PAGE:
5G Is Where China and the West Finally Diverge | Defense One


Amid this much public indifference, 5G may seem like an unlikely battleground between China and the West. Yet the transition to 5G may mark the point, after decades of Chinese integration into a globalized economy, when Beijing’s interests diverge irreconcilably from those of the United States, the European Union, and their democratic peers. Because of a failure of imagination, Western powers risk capitulating in what has become a critical geopolitical arena.

Simply put, neither the American nor the European public seems to view the networks that supply Snapchat clips and Uber cars as anything close to a security threat.

Some of the world’s leading telecom-equipment manufacturers, including Huawei and ZTE, are Chinese companies with murky ownership structures and close ties to China’s authoritarian one-party government.

Many in the U.S. national-security establishment rightly fear that equipment made by these companies could allow Beijing to siphon off sensitive personal or corporate data. Or it could use well-concealed kill switches to cripple Western telecom systems during an active war.

The mere threat of this activity would endow China’s leadership with geopolitical leverage at all times.

Source: 5G Is Where China and the West Finally Diverge – Defense One

US Government To Restrict Sale of AI for Satellite Image Analysis | Defense One


The federal rule change, published on Monday, affects software “‘specially designed’” to train deep learning neural networks “on the analysis of geospatial imagery.” The software would be classified as a dual-use technology under the Wassenaar Arrangement, subject to many of the same restrictions for exporting arms.

The rule will go into effect in 60 days, though the public may submit comments on the rule for another 60 days after that.

The rule affects software that would “provide a graphical user interface that enables the user to identify objects (e.g., vehicles, houses, etc.) from within geospatial imagery” and that “Trains a Deep Convolutional Neural Network to detect the object of interest from the positive and negative samples; and identifies objects in geospatial imagery using the trained Deep Convolutional Neural Network.”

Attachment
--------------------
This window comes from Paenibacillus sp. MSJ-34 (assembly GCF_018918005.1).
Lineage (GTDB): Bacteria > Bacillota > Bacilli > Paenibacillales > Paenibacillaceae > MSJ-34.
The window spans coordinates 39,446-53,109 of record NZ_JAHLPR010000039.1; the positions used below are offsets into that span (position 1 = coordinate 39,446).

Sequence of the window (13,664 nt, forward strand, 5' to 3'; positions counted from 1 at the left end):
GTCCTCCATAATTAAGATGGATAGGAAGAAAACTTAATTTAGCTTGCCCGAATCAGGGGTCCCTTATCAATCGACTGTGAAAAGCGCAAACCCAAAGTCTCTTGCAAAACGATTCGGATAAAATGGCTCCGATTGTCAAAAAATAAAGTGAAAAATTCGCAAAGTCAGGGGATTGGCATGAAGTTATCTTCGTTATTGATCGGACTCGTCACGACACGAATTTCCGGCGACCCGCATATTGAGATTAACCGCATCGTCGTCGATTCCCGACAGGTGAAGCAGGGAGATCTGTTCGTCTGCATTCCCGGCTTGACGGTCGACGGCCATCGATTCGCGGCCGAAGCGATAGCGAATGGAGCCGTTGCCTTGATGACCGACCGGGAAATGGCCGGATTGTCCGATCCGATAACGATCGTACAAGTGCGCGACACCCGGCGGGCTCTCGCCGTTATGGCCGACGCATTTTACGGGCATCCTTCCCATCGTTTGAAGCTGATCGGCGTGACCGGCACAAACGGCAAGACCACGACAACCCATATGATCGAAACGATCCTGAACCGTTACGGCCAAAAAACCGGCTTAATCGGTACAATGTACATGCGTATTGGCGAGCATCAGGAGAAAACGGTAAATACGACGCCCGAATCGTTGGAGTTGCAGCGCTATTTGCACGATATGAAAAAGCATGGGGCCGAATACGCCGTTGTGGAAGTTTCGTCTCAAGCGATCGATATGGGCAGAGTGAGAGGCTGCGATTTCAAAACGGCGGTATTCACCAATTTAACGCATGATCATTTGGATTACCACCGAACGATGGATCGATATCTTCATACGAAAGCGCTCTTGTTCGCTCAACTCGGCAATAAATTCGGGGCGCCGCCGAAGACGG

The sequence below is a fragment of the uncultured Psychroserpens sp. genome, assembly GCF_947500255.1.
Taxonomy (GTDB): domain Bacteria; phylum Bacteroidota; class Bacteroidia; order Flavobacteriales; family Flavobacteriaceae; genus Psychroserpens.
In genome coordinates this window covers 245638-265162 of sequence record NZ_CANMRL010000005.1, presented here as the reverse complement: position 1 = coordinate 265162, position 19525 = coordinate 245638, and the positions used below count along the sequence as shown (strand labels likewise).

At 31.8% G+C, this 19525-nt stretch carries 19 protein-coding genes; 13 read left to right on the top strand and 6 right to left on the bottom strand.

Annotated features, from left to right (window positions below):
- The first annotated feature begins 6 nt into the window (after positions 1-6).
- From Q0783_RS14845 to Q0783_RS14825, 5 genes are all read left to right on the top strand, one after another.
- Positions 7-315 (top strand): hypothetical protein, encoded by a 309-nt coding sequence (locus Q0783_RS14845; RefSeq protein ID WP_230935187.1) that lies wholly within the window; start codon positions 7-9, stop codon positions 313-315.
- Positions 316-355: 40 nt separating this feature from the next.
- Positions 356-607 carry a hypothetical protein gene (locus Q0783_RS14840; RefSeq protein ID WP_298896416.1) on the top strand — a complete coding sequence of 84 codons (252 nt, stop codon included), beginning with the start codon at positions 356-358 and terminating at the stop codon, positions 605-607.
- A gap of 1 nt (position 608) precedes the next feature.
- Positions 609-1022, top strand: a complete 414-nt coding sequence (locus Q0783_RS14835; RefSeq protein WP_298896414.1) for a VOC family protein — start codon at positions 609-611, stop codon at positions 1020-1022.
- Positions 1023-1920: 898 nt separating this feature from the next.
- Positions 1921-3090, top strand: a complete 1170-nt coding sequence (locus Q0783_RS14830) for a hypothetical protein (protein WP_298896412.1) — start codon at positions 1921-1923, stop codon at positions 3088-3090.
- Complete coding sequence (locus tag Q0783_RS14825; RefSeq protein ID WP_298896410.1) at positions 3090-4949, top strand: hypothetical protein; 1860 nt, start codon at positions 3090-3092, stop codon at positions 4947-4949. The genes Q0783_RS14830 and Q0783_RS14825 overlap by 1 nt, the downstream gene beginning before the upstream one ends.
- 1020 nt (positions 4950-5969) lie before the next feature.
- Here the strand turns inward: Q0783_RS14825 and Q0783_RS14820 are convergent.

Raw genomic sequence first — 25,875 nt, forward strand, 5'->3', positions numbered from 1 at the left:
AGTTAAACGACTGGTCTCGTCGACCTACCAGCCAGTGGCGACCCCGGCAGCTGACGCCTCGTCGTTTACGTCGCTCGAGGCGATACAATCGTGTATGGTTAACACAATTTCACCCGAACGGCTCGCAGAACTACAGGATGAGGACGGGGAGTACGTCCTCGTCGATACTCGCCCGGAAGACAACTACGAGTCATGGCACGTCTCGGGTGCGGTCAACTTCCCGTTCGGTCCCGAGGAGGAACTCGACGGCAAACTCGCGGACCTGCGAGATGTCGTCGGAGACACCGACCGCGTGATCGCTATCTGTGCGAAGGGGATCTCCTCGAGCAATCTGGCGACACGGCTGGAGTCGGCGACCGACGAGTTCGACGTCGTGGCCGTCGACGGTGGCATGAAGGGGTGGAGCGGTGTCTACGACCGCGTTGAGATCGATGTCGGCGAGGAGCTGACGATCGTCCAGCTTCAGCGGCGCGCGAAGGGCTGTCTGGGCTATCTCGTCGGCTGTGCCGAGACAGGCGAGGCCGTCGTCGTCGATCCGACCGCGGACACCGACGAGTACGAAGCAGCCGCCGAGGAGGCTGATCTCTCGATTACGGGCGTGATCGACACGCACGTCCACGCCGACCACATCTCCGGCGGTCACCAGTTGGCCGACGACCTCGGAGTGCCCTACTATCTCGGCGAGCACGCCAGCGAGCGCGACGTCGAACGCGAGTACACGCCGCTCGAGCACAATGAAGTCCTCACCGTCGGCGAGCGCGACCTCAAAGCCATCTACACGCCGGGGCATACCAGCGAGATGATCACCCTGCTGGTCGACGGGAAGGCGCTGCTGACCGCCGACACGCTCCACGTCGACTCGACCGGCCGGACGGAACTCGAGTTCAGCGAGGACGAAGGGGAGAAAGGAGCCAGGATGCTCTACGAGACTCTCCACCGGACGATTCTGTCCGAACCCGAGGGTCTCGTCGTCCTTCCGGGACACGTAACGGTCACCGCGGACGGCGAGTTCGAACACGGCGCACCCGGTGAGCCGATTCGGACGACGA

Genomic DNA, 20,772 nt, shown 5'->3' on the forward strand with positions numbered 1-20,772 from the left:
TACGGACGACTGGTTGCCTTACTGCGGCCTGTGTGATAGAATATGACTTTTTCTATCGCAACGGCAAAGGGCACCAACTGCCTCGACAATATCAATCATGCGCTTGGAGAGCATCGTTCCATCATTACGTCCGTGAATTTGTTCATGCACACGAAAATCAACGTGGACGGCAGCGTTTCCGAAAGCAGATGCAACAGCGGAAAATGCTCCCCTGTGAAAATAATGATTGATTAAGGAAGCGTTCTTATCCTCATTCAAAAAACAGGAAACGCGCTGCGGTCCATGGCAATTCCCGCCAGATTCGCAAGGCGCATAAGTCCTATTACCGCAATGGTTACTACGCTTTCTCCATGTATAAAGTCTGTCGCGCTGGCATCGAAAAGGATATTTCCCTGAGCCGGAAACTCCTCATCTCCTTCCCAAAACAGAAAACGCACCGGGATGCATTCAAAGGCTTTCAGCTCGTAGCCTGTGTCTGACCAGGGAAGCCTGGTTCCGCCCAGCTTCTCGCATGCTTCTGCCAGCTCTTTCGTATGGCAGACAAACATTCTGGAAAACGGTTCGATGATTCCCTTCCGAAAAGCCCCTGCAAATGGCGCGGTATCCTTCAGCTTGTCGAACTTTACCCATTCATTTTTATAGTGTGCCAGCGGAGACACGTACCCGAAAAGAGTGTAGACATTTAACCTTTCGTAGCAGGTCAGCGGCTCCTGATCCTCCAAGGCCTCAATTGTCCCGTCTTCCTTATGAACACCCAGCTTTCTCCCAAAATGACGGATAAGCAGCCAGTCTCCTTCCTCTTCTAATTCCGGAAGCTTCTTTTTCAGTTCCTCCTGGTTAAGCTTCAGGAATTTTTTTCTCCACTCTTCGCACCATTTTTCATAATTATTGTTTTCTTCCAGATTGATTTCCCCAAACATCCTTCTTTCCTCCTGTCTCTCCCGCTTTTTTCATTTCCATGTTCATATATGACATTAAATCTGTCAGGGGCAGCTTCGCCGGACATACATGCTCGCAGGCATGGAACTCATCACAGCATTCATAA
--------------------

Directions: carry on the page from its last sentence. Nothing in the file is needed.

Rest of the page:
Source: US Government To Restrict Sale of AI for Satellite Image Analysis – Defense One

Bloomberg’s Bankrolling Wasn’t Just About Campaigns | The Atlantic


Part of Bloomberg’s presidential sales pitch is that his personal wealth—he’s worth an estimated $56 billion—makes him incorruptible. Not only is he unbribeable; being rich enough to never take political contributions, he can assume office unbeholden to donors. But Bloomberg is so rich that he shifts the direction of potential influence: Donors may not be able to buy influence, but he can use his wealth to push things in the directions he wants.

Bloomberg spent extensively as mayor of New York. He gave massive sums to nonprofit organizations and arts groups. He contributed enormous amounts in political donations out of his personal bank account. (Most politicians make political donations out of their campaign accounts or PACs.)

He funded nonprofit organizations that boosted his policy agenda. When church groups or community organizations threatened to get noisy in opposition to him or his programs, he wrote checks that tended to quiet them down.

Think of his money, one Bloomberg aide told me, as powering a skunkworks for city innovations. It allowed him to reduce political risk, because he could foot the bill for policy experimentation himself, instead of leaving it to the taxpayers.

Source: Bloomberg’s Bankrolling Wasn’t Just About Campaigns – The Atlantic

Trump strike torpedoes US-Iraq relationship | TheHill

The surgical strike that took out Iranian Gen. Qassem Soleimani has torpedoed the U.S.-Iraqi relationship, moving Baghdad closer to Tehran and threatening the Trump administration’s strategic position in the region.

In response to the killing of Soleimani at Baghdad International Airport, Iraq’s government is threatening to kick U.S. forces out of the country, a development that would risk Washington losing key gains in the fight against ISIS, its stated mission since returning to Iraq in 2014.

Source: Trump strike torpedoes US-Iraq relationship | TheHill

Banning cars won’t solve America’s bigger transportation problem: Long trips


.. a new development outside Phoenix is looking to change that. Culdesac Tempe, a 1,000-person rental community, aims to promote a new type of walkable neighborhood by banning residents from driving or parking cars there.